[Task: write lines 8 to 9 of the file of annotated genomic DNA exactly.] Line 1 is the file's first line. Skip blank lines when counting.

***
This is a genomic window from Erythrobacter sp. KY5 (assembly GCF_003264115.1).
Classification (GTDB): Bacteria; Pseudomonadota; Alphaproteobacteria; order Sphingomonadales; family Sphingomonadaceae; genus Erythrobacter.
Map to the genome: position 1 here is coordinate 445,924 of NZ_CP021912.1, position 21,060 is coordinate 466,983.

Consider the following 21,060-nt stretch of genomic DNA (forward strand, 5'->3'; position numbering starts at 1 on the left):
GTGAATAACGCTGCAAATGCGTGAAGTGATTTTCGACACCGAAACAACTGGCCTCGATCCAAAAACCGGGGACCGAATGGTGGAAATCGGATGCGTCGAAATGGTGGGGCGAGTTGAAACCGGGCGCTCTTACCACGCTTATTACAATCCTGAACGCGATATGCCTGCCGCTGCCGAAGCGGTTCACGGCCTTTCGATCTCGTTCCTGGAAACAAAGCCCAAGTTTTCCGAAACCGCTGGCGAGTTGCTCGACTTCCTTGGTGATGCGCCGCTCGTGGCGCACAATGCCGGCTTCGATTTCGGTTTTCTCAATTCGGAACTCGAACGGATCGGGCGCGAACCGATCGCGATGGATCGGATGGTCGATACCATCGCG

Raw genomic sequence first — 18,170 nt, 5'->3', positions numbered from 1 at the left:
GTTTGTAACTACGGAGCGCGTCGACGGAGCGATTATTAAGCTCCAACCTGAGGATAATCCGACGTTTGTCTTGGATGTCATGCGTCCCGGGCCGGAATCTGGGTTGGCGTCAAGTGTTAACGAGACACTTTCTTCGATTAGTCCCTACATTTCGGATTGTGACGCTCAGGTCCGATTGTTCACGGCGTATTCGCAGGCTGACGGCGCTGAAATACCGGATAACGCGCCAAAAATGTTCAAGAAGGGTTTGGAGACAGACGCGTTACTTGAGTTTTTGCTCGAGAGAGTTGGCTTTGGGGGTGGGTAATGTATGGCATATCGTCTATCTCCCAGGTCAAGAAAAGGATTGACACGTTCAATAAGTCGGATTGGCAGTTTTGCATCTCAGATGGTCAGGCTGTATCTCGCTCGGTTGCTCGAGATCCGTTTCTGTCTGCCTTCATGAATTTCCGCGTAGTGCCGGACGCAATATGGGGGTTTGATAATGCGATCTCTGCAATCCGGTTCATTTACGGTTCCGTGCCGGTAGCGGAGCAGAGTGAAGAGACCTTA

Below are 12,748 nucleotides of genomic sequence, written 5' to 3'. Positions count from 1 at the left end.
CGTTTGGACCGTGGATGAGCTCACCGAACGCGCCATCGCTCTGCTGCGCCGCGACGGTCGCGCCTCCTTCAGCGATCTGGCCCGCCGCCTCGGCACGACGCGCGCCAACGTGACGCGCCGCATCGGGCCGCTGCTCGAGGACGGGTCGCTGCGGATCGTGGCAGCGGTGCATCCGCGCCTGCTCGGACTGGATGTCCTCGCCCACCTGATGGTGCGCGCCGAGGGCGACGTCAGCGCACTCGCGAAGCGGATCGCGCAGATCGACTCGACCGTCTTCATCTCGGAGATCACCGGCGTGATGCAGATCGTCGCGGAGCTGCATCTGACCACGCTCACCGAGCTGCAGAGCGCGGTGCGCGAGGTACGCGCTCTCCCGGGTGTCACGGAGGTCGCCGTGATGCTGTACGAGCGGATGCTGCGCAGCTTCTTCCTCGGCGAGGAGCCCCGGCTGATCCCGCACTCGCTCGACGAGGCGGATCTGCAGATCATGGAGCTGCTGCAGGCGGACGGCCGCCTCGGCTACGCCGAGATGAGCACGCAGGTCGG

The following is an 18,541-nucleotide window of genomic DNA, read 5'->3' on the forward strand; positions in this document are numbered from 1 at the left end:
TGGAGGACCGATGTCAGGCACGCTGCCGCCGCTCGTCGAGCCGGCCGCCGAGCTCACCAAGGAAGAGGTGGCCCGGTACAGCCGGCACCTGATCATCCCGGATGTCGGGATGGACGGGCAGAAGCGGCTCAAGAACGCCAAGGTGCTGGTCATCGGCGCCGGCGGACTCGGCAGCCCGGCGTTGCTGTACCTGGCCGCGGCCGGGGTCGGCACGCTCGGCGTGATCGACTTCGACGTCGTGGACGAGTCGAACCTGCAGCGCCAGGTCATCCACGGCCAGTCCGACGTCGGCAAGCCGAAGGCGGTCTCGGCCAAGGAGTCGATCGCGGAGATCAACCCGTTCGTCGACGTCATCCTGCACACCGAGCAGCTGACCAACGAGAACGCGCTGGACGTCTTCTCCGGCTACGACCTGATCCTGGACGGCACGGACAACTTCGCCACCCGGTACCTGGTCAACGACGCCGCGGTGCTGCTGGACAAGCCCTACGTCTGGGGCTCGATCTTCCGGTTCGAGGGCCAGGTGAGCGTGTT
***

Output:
Below are 12,748 nucleotides of genomic sequence, written 5' to 3'. Positions count from 1 at the left end.
CGTTTGGACCGTGGATGAGCTCACCGAACGCGCCATCGCTCTGCTGCGCCGCGACGGTCGCGCCTCCTTCAGCGATCTGGCCCGCCGCCTCGGCACGACGCGCGCCAACGTGACGCGCCGCATCGGGCCGCTGCTCGAGGACGGGTCGCTGCGGATCGTGGCAGCGGTGCATCCGCGCCTGCTCGGACTGGATGTCCTCGCCCACCTGATGGTGCGCGCCGAGGGCGACGTCAGCGCACTCGCGAAGCGGATCGCGCAGATCGACTCGACCGTCTTCATCTCGGAGATCACCGGCGTGATGCAGATCGTCGCGGAGCTGCATCTGACCACGCTCACCGAGCTGCAGAGCGCGGTGCGCGAGGTACGCGCTCTCCCGGGTGTCACGGAGGTCGCCGTGATGCTGTACGAGCGGATGCTGCGCAGCTTCTTCCTCGGCGAGGAGCCCCGGCTGATCCCGCACTCGCTCGACGAGGCGGATCTGCAGATCATGGAGCTGCTGCAGGCGGACGGCCGCCTCGGCTACGCCGAGATGAGCACGCAGGTCGG